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Bridging the Research – clinical practice Gap with EBM

“It is not our differences that divide us; but the inability to recognize, accept and celebrate those differences” said writer Audre Lorde.

For decades, there has been a gap between researchers and clinical practitioners. Lately, Evidence-based healthcare is increasingly gaining popularity to bridge this gap.

Globally, Clinical Practice Guidelines have been formulated to guide clinicians. These guidelines are usually systematically developed statements designed to help healthcare providers, payers, consumers and policy-makers in deciding ways to prevent, diagnosis and treat diseases.1 However, today is an era of personalized medicine.

While formulating and implementing guidelines or clinical decision making algorithms, one needs to be aware of the multiple clinical variables that apply to an individual patient and/or a specified population. Genetic variations, ethnic differences, differences in diet and climate, etc. are all responsible for different pattern of diseases and varied responses to same set of treatments2.

It has been stated that ‘We are more microbes than cells’, when infact, the gut microbiota alone carries 150 times genes than the entire human genome.3 Hence, the effect of one’s microbiome on health and diseases cannot be underestimated.3 The role of epigenetics, a mechanism of expression of genes without altering the genome, combined with knowledge about technologies like CRISPR/Cas9 gene editing and next-generation sequencing have enabled a better understanding of the epigenetic change and gene regulation in human diseases, thus, giving way to newer approaches for molecular diagnosis and targeted treatments,4 although the impact to patient care and outcomes is still to be observed.

The gap between research and practice is more fundamental; and can be attributed to a host of other factors like lack of communication between research-scholars and clinicians, reluctance of practitioners to change from traditional methods of practice, inadequate practitioner training, misfit between treatment requirements and available organisational structures, insufficient administrative support and clear understanding of co-morbidities.4,5 The answers to such challenges can be addressed by ‘Translational research’.5 The practical utility of researchers can be increased by facilitating two-way communicating through the translation of research findings into language of practical use as well as clearly communicating the research needs of a community. Real life messy variables such as co-morbidities, financial constraints, inadequate insurance coverage, cultural and family issues need to be fully understood.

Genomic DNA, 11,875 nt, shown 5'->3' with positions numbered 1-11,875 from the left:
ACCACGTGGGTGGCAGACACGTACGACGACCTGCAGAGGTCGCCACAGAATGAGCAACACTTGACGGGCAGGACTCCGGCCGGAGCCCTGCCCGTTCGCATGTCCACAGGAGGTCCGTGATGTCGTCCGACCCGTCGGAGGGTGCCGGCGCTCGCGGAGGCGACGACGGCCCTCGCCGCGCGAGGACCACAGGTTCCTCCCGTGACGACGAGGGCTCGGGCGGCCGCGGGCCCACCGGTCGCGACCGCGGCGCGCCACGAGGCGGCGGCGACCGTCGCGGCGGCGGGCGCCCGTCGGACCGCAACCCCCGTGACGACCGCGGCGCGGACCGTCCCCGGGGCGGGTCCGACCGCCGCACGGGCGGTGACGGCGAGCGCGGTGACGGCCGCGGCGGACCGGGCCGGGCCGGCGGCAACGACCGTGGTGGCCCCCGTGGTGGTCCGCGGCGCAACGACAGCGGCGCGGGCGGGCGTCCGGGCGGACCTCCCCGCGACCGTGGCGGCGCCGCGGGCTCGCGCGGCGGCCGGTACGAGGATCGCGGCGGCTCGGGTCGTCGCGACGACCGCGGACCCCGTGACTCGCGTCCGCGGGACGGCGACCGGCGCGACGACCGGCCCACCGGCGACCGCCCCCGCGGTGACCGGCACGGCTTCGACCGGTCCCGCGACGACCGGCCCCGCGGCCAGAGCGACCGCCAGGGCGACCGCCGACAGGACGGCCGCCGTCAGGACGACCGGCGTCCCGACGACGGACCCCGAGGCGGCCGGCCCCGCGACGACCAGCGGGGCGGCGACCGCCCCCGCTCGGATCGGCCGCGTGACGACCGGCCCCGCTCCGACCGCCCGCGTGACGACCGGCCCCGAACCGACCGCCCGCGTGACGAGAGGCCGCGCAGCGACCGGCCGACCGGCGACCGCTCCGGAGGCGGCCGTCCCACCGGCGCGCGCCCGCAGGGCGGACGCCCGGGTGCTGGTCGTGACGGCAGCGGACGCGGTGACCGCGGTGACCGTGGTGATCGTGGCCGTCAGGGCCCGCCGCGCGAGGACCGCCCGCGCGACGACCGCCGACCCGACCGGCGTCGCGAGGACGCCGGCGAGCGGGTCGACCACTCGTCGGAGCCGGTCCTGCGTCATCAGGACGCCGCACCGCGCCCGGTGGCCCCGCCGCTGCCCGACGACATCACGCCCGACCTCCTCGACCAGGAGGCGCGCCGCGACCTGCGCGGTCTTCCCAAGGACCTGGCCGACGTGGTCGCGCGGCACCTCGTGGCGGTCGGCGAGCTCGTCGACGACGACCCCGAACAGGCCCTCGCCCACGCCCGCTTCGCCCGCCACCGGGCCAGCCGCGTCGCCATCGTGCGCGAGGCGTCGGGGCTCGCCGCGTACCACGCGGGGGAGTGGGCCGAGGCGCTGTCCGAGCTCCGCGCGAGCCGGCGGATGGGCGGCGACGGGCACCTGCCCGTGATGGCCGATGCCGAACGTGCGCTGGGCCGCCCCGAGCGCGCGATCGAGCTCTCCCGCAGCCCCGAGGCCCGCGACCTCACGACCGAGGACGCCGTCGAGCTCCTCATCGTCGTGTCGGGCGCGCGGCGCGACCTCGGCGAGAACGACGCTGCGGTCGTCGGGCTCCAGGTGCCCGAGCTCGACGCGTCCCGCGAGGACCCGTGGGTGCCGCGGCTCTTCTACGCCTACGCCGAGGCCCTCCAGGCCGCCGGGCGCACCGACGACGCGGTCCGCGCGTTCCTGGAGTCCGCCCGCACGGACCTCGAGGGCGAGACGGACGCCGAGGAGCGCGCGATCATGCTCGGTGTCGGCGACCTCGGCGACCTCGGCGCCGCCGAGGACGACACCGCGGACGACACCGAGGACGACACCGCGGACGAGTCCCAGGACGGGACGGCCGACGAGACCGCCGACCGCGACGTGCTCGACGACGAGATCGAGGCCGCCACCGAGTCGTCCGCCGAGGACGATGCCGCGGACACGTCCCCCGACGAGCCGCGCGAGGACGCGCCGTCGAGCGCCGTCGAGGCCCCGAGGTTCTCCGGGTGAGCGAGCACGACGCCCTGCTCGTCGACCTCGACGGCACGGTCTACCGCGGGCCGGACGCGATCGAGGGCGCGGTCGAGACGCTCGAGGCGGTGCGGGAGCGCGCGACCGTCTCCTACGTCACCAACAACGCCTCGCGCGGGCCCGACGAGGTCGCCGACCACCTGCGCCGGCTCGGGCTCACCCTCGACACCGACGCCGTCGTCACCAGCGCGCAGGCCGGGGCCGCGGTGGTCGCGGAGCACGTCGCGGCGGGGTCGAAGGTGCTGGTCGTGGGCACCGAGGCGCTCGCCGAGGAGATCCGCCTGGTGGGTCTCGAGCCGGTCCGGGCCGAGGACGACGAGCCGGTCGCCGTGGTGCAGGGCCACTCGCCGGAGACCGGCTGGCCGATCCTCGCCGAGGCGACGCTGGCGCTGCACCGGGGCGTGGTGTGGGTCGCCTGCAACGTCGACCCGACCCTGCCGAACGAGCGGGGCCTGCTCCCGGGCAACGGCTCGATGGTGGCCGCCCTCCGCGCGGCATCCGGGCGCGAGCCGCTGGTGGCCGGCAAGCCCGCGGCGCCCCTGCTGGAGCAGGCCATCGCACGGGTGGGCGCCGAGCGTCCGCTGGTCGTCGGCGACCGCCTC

Possible solutions that may help close this gap include:

  • Involving private practitioners directly in the research loop may facilitate a better understanding and addressing of real-world challenges in practice.
  • Facilitating working relationships between researchers and clinicians to work as equal partners in community-based interventions.
  • Community intervention programmes be based on results from Multi-centric well designed Randomised Control Trials.
  • Training of practitioners, wherever required, for eg. including modules on Evidence based practice in predoctoral internships, postdoctoral fellowships, and continuing education programs .
  • Journals and publishers should emphasize detailed descriptions of the community applicability of research findings6.
  • Negative findings and limitations should be disclosed and published.

While the gap between the research and clinical practice is real, there are potential solutions that can close this gap!

References:

  • Clinical Practice Guidelines We Can Trust—Standards for Developing Trustworthy Clinical Practice Guidelines (CPGs)(www.nationalacademies.org)
  • Vasseur E, Quintana-Murci L. The impact of natural selection on health and disease: uses of the population genetics approach in humans. Evol Appl. 2013;6(4):596–607.
  • Baohong Wang, Mingfei Yao and LongxianLv, etal. The Human Microbiota in Health and Disease.Elsevier Publication. 2017;3(1):71-82.
  • Alexander Osborne. The role of epigenetics in human evolution. Horizons. 2017;10:1-8.
  • Estape ES, Mays MH, Harrigan R, Mayberry R. Incorporating translational research with clinical research to increase effectiveness in healthcare for better health. Clin Transl Med. 2014;3:20. Published 2014 Jul
  • S Mallonee, C Fowler, G R Istre. Bridging the gap between research and practice: a continuing challenge. Injury Prevention. 2006;12:357–359.

Conflicts of Interest: None

Bio:  I am a practicing clinician based in Mumbai, India. I have a keen interest in research activities, content writing and medical emergencies. My educational background includes a Bachelors degree in Medicine and a fellowship in Industrial Health along with a couple of original researches. Having a craving for knowledge and passion for learning new ideas, I am actively involved in free lance medical content development for publication houses and companies. I also enjoy contributing my service in managing on-field medical emergencies in various events. I am currently exploring potential avenues that may help me ‘make a difference’!.. “

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